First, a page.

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Help in a crisis

 

If there is an immediate danger to life, please dial 999 or go to your nearest Accident and Emergency Department.

I am in Gloucestershire

If you or someone you know needs help in a mental health crisis, call our crisis teams.

Call 0800 169 0398.

And choose one of the following options depending on your location:

  • Option 1 for Stroud and Cotswolds
  • Option 2 for Gloucester and Forest
  • Option 3 for Cheltenham, Tewkesbury and North Cotswolds

Please note: telephone calls may be recorded. If you do not want that to happen, please tell the person who answers your call and they will phone you back on a ‘non-recordable’ telephone.

The number is available 24 hours a day, 7 days a week. Occasionally, callers may be asked to leave their name and number on an answerphone. In these circumstances, staff will return the call within one hour.

I am in Herefordshire

If you are in Herefordshire and need support, please call us using one of the following numbers:

  • Monday to Friday, 9am – 5pm, please contact the team or service who currently provide your care.
  • Monday to Friday, 5pm – 9am and 24 hours on weekends and bank holidays, please call our Mental Health Matters Helpline on: 0800 015 7271

These contact numbers are for people already in contact with our services. If you are not currently in contact with us, please call 111 or your GP.

Our out of hours, weekend and bank holiday service is provided by Mental Health Matters.

If you need help but are not in crisis, please contact your GP if in opening hours, or 111. If you don’t have a GP use the NHS service search to locate the nearest one to you. If your query is not urgent, you can find our contact details here.

Are you feeling vulnerable? Do you need to talk to somebody now?

samaritans

Call free on 116 123
If you are experiencing feelings of distress or despair, including those which could lead to suicide, you can call the Samaritans.

Stay Alive App

A pocket suicide prevention resource for the UK, packed full of useful information and tools to help you stay safe in crisis. You can use it if you are having thoughts of suicide or if you are concerned about someone else who may be considering suicide. The app can be accessed through the Apple Store, Google Play and downloaded as a pdf.

childline

Call free on 0800 11 11
If you are a child or a young person you may want to speak to Childline.

selfharm

Call 0808 816 0606
Or text 07537 410 022
A safe, supportive, non-judgmental and informative service for people who self harm, their friends, families and carers.
Opem every day 5pm – 10pm for phone and text support.

 

 

Cheryl Haswell is Matron of the Dilke Memorial and Lydney & District Hospital. Cheryl has been in post since July 2016, and she is not new to the Forest of Dean. 

“I grew up in the Forest and went to school here in Bream and Lydney. As a child I spent a lot of time playing outdoors and did lots of walking too. I left when I was 17 to do my nurse training in Wales, and live in Gloucester now, but I still visit family and friends here – there are many good pubs for a nice Sunday lunch!”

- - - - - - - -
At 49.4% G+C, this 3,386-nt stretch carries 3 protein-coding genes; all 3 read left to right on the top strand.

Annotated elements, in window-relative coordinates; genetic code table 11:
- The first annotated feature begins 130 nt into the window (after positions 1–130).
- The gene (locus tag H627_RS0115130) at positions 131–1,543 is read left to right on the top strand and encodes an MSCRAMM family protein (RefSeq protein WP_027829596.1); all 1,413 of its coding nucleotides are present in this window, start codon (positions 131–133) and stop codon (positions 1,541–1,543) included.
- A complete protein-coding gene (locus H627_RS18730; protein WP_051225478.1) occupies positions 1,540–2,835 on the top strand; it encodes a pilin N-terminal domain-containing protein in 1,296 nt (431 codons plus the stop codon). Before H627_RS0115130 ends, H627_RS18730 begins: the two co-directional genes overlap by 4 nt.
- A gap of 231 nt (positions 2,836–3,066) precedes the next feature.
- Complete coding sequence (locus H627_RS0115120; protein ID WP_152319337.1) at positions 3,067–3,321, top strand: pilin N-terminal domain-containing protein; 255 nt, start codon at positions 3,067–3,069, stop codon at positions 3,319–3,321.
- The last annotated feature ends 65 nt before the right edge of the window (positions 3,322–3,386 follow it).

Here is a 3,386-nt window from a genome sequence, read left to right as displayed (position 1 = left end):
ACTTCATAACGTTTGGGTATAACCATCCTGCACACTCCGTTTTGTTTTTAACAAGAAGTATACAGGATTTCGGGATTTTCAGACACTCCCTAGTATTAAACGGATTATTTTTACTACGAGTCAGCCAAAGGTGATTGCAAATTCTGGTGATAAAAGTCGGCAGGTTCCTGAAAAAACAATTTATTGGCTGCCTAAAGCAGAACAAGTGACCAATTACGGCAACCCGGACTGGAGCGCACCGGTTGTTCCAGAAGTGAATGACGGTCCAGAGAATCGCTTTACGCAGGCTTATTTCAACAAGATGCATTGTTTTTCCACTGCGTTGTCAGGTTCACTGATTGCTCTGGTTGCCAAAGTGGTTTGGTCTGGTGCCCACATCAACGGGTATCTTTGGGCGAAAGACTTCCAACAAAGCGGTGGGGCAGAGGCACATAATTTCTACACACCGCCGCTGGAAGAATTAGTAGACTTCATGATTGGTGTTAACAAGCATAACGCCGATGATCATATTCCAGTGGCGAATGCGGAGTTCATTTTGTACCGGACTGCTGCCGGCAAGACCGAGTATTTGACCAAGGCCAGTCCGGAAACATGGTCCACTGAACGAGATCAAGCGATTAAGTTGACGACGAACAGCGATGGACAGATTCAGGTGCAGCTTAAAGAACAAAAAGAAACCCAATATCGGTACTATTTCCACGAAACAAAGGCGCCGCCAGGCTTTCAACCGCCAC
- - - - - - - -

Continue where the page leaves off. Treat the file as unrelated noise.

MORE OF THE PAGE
Cheryl knew she wanted to be a nurse when she was a teenager, and did a pre-nursing qualification course at what was then the West Gloucestershire College of Further Education. She was encouraged to pursue nursing, and has since worked in mental health, trauma and orthopaedics in Gloucestershire. Before working in the Forest, Cheryl was Matron for Infection Prevention & Control at Gloucestershire Royal and Cheltenham General Hospitals for eight years – and is used to overseeing two different sites. “You just need to make sure your time is evenly spread, but that you are flexible on where you will be based each day. I like to do matron walkabouts in the hospitals, which includes checking on the wellbeing of our patients and getting feedback from them and also from our fantastic staff.”

This is Cheryl’s first role in a community hospital, and she enjoys the contact with a variety of other healthcare professions. “I have the opportunity to work alongside therapists, social workers, radiologists, administrators and the f Friends of the hospitals, who do wonderful work fundraising for us. It’s so varied, that’s what I really like – no day is the same!”

Cheryl is passionate about supporting new nurses, and believes that community hospitals are a great learning environment. “We have compassionate and caring staff here who support new recruits, those who want to develop and those who want to return to nursing. My advice to new nurses is make use of all learning opportunities during placements, be prepared to work hard and try as many specialities of nursing as possible. Never be afraid to move sideways and consider a first post in a Community Hospital to develop your confidence”

Cheryl has had many memorable moments as a nurse, but there is one that will stay with her for a long time “I was appointed to my first Senior Sister role on one of the wards at Gloucestershire Royal Hospital by Jane Cummings, who is now the Chief Nursing Officer for England. It was something I had to been working towards for a long time, and from there I went on to be matron in that specialism. It just showed to me that hard work does pay off!” 

Outside of work, Cheryl likes to watch her sons play football for Tuffley Rovers and West Bromwich Albion Development, as well as visiting her husband’s hometown of Portsmouth. She also enjoys trips to the theatre and is a keen traveller: “I would love to see more of India, and I want to visit Vietnam soon too”

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